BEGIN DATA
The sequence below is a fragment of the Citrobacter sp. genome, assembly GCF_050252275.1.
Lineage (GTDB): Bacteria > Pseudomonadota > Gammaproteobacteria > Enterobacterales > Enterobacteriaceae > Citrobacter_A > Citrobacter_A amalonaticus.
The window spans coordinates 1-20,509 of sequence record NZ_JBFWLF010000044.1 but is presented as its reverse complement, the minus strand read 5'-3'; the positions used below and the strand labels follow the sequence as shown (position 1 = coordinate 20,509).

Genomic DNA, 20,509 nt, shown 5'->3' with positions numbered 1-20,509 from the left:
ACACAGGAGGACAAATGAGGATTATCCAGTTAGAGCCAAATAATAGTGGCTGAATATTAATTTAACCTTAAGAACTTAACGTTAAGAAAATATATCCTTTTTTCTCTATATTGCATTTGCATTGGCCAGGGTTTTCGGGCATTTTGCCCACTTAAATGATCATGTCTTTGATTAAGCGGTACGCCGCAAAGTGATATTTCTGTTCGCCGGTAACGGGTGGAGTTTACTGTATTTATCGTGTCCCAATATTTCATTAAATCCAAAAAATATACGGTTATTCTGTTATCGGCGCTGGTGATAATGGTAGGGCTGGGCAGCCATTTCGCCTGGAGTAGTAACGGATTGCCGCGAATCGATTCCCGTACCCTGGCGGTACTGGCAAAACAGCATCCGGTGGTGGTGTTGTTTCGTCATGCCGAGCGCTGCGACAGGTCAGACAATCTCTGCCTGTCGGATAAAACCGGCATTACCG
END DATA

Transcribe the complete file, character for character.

The sequence below is a fragment of the Citrobacter sp. genome, assembly GCF_050252275.1.
Lineage (GTDB): Bacteria > Pseudomonadota > Gammaproteobacteria > Enterobacterales > Enterobacteriaceae > Citrobacter_A > Citrobacter_A amalonaticus.
The window spans coordinates 1-20,509 of sequence record NZ_JBFWLF010000044.1 but is presented as its reverse complement, the minus strand read 5'-3'; the positions used below and the strand labels follow the sequence as shown (position 1 = coordinate 20,509).

Genomic DNA, 20,509 nt, shown 5'->3' with positions numbered 1-20,509 from the left:
ACACAGGAGGACAAATGAGGATTATCCAGTTAGAGCCAAATAATAGTGGCTGAATATTAATTTAACCTTAAGAACTTAACGTTAAGAAAATATATCCTTTTTTCTCTATATTGCATTTGCATTGGCCAGGGTTTTCGGGCATTTTGCCCACTTAAATGATCATGTCTTTGATTAAGCGGTACGCCGCAAAGTGATATTTCTGTTCGCCGGTAACGGGTGGAGTTTACTGTATTTATCGTGTCCCAATATTTCATTAAATCCAAAAAATATACGGTTATTCTGTTATCGGCGCTGGTGATAATGGTAGGGCTGGGCAGCCATTTCGCCTGGAGTAGTAACGGATTGCCGCGAATCGATTCCCGTACCCTGGCGGTACTGGCAAAACAGCATCCGGTGGTGGTGTTGTTTCGTCATGCCGAGCGCTGCGACAGGTCAGACAATCTCTGCCTGTCGGATAAAACCGGCATTACCG